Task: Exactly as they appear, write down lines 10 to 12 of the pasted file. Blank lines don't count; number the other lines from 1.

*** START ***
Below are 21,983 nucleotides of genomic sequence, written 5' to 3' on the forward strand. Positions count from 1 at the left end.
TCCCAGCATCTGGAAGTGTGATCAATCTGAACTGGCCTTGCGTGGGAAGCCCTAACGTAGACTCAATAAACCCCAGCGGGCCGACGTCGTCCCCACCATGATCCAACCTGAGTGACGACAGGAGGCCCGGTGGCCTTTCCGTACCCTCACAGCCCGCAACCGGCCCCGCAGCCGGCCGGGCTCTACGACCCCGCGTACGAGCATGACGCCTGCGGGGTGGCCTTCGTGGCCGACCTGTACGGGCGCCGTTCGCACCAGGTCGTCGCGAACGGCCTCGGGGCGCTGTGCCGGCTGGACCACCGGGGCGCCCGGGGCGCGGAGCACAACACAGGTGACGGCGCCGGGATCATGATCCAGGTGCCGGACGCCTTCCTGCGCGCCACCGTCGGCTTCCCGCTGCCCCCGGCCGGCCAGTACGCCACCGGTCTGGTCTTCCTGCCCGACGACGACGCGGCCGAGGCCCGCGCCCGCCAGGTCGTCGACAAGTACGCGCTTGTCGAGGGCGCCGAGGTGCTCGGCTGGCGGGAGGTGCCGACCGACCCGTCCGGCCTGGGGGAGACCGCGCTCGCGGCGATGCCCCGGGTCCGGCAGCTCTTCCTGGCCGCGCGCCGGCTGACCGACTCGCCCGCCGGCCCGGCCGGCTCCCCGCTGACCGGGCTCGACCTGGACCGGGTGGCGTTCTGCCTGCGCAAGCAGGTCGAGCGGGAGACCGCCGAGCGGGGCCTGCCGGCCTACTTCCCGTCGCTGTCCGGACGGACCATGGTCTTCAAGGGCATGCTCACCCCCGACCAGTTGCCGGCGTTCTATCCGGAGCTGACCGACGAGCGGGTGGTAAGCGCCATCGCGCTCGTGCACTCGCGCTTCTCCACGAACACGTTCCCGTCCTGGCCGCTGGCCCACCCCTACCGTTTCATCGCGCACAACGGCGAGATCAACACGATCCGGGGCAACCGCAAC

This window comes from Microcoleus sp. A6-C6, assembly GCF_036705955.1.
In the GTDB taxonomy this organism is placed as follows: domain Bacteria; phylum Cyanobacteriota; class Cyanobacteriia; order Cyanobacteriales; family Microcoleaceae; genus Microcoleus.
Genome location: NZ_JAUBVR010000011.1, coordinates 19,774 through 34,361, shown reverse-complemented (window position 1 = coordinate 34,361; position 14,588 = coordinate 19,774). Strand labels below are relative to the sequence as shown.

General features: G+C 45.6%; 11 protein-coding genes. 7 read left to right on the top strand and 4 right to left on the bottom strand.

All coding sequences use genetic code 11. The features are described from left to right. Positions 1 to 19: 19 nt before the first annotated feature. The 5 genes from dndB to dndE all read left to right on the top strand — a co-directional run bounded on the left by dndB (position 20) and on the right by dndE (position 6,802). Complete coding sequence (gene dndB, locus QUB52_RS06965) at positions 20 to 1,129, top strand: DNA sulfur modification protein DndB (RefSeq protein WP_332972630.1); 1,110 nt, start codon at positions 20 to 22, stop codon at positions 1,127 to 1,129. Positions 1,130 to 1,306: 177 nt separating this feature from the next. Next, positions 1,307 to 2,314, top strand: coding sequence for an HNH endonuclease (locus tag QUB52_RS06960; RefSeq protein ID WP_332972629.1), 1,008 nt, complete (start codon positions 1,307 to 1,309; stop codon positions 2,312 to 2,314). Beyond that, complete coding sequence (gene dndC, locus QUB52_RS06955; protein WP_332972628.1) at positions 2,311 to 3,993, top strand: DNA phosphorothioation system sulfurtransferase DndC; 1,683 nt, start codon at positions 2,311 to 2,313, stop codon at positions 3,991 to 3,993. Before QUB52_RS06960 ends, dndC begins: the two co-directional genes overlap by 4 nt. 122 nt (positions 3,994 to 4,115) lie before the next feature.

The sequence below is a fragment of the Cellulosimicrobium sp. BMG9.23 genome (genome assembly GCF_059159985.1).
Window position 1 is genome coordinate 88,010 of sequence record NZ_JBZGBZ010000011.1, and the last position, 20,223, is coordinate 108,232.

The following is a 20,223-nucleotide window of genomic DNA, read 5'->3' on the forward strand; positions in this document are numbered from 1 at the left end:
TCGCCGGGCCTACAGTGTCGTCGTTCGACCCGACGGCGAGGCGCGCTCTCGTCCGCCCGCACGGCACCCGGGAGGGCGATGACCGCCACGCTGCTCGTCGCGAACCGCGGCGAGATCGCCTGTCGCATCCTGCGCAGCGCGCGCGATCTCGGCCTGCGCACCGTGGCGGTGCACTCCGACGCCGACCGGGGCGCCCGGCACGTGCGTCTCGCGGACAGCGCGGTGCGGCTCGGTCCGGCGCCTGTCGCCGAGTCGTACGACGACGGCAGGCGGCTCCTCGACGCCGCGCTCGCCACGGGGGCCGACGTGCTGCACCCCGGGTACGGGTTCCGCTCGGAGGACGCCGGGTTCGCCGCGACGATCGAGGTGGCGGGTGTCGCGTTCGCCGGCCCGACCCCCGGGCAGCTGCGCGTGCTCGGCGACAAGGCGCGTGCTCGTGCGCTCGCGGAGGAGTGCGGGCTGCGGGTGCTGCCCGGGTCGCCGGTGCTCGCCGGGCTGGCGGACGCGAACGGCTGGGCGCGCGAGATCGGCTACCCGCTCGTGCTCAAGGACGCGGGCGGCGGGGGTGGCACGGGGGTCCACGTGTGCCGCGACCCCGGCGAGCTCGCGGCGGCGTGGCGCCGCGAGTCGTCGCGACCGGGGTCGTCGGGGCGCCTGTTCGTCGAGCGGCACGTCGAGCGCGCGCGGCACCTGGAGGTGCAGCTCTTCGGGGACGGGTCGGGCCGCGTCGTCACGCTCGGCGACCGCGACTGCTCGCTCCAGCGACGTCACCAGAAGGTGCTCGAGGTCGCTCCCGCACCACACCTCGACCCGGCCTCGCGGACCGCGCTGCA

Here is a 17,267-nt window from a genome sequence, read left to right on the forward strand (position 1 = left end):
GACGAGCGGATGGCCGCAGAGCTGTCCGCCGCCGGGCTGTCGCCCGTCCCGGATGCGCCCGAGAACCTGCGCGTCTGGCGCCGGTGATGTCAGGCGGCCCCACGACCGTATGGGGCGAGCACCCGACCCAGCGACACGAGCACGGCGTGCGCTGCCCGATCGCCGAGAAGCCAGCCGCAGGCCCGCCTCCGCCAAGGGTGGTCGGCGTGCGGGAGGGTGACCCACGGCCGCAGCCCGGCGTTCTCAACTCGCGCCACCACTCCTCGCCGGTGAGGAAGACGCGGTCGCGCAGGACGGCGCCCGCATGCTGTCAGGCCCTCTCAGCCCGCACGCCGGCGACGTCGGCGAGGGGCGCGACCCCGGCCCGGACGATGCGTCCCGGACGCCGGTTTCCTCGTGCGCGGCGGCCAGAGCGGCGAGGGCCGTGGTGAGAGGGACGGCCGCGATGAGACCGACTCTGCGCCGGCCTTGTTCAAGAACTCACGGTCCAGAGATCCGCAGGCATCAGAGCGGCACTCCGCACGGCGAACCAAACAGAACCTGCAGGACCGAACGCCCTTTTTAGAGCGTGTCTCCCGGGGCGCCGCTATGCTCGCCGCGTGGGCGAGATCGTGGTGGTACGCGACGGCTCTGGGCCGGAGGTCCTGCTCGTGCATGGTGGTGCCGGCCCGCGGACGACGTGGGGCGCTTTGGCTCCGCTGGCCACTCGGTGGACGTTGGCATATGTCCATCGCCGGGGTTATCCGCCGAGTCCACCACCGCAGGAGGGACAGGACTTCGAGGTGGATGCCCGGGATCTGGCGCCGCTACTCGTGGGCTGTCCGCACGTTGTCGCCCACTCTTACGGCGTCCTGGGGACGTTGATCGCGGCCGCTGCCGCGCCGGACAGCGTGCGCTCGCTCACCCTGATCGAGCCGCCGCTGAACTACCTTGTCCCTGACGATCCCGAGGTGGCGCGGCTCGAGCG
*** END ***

The following is a 20,223-nucleotide window of genomic DNA, read 5'->3' on the forward strand; positions in this document are numbered from 1 at the left end:
TCGCCGGGCCTACAGTGTCGTCGTTCGACCCGACGGCGAGGCGCGCTCTCGTCCGCCCGCACGGCACCCGGGAGGGCGATGACCGCCACGCTGCTCGTCGCGAACCGCGGCGAGATCGCCTGTCGCATCCTGCGCAGCGCGCGCGATCTCGGCCTGCGCACCGTGGCGGTGCACTCCGACGCCGACCGGGGCGCCCGGCACGTGCGTCTCGCGGACAGCGCGGTGCGGCTCGGTCCGGCGCCTGTCGCCGAGTCGTACGACGACGGCAGGCGGCTCCTCGACGCCGCGCTCGCCACGGGGGCCGACGTGCTGCACCCCGGGTACGGGTTCCGCTCGGAGGACGCCGGGTTCGCCGCGACGATCGAGGTGGCGGGTGTCGCGTTCGCCGGCCCGACCCCCGGGCAGCTGCGCGTGCTCGGCGACAAGGCGCGTGCTCGTGCGCTCGCGGAGGAGTGCGGGCTGCGGGTGCTGCCCGGGTCGCCGGTGCTCGCCGGGCTGGCGGACGCGAACGGCTGGGCGCGCGAGATCGGCTACCCGCTCGTGCTCAAGGACGCGGGCGGCGGGGGTGGCACGGGGGTCCACGTGTGCCGCGACCCCGGCGAGCTCGCGGCGGCGTGGCGCCGCGAGTCGTCGCGACCGGGGTCGTCGGGGCGCCTGTTCGTCGAGCGGCACGTCGAGCGCGCGCGGCACCTGGAGGTGCAGCTCTTCGGGGACGGGTCGGGCCGCGTCGTCACGCTCGGCGACCGCGACTGCTCGCTCCAGCGACGTCACCAGAAGGTGCTCGAGGTCGCTCCCGCACCACACCTCGACCCGGCCTCGCGGACCGCGCTGCA

Here is a 17,267-nt window from a genome sequence, read left to right on the forward strand (position 1 = left end):